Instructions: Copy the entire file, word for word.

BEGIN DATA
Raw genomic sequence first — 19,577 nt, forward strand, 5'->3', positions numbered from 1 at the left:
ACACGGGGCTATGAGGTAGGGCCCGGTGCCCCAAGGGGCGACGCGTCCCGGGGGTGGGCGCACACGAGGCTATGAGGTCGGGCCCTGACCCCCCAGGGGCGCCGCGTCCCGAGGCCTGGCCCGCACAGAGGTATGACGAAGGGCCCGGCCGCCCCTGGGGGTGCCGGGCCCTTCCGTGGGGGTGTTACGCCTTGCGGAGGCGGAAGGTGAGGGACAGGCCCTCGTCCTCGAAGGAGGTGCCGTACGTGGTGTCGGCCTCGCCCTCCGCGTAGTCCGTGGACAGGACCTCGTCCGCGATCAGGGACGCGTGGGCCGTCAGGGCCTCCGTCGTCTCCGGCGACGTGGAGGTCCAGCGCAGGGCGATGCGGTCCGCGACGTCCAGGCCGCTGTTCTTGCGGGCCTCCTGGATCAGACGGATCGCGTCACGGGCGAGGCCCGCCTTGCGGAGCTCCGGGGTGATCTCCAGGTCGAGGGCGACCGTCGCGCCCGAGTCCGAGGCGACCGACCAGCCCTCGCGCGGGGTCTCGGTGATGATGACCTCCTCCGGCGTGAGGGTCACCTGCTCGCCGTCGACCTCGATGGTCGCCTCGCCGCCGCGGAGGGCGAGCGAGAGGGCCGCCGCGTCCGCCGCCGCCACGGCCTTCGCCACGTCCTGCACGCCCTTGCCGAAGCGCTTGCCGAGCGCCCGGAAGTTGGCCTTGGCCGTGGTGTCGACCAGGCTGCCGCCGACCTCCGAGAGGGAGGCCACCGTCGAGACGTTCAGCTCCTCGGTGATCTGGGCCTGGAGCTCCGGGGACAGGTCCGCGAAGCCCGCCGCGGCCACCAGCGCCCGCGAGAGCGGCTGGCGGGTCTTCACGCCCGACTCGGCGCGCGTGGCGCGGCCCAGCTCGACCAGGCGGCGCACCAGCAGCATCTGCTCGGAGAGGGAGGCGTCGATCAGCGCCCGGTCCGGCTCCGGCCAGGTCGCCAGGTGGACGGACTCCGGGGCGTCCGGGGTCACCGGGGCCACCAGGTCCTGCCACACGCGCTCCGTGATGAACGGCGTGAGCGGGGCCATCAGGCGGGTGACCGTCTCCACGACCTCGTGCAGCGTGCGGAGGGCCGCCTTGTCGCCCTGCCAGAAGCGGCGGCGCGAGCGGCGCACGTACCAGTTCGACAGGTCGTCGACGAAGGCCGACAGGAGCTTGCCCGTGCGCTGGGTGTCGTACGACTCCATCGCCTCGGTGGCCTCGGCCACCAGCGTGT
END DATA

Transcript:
Raw genomic sequence first — 19,577 nt, forward strand, 5'->3', positions numbered from 1 at the left:
ACACGGGGCTATGAGGTAGGGCCCGGTGCCCCAAGGGGCGACGCGTCCCGGGGGTGGGCGCACACGAGGCTATGAGGTCGGGCCCTGACCCCCCAGGGGCGCCGCGTCCCGAGGCCTGGCCCGCACAGAGGTATGACGAAGGGCCCGGCCGCCCCTGGGGGTGCCGGGCCCTTCCGTGGGGGTGTTACGCCTTGCGGAGGCGGAAGGTGAGGGACAGGCCCTCGTCCTCGAAGGAGGTGCCGTACGTGGTGTCGGCCTCGCCCTCCGCGTAGTCCGTGGACAGGACCTCGTCCGCGATCAGGGACGCGTGGGCCGTCAGGGCCTCCGTCGTCTCCGGCGACGTGGAGGTCCAGCGCAGGGCGATGCGGTCCGCGACGTCCAGGCCGCTGTTCTTGCGGGCCTCCTGGATCAGACGGATCGCGTCACGGGCGAGGCCCGCCTTGCGGAGCTCCGGGGTGATCTCCAGGTCGAGGGCGACCGTCGCGCCCGAGTCCGAGGCGACCGACCAGCCCTCGCGCGGGGTCTCGGTGATGATGACCTCCTCCGGCGTGAGGGTCACCTGCTCGCCGTCGACCTCGATGGTCGCCTCGCCGCCGCGGAGGGCGAGCGAGAGGGCCGCCGCGTCCGCCGCCGCCACGGCCTTCGCCACGTCCTGCACGCCCTTGCCGAAGCGCTTGCCGAGCGCCCGGAAGTTGGCCTTGGCCGTGGTGTCGACCAGGCTGCCGCCGACCTCCGAGAGGGAGGCCACCGTCGAGACGTTCAGCTCCTCGGTGATCTGGGCCTGGAGCTCCGGGGACAGGTCCGCGAAGCCCGCCGCGGCCACCAGCGCCCGCGAGAGCGGCTGGCGGGTCTTCACGCCCGACTCGGCGCGCGTGGCGCGGCCCAGCTCGACCAGGCGGCGCACCAGCAGCATCTGCTCGGAGAGGGAGGCGTCGATCAGCGCCCGGTCCGGCTCCGGCCAGGTCGCCAGGTGGACGGACTCCGGGGCGTCCGGGGTCACCGGGGCCACCAGGTCCTGCCACACGCGCTCCGTGATGAACGGCGTGAGCGGGGCCATCAGGCGGGTGACCGTCTCCACGACCTCGTGCAGCGTGCGGAGGGCCGCCTTGTCGCCCTGCCAGAAGCGGCGGCGCGAGCGGCGCACGTACCAGTTCGACAGGTCGTCGACGAAGGCCGACAGGAGCTTGCCCGTGCGCTGGGTGTCGTACGACTCCATCGCCTCGGTGGCCTCGGCCACCAGCGTGT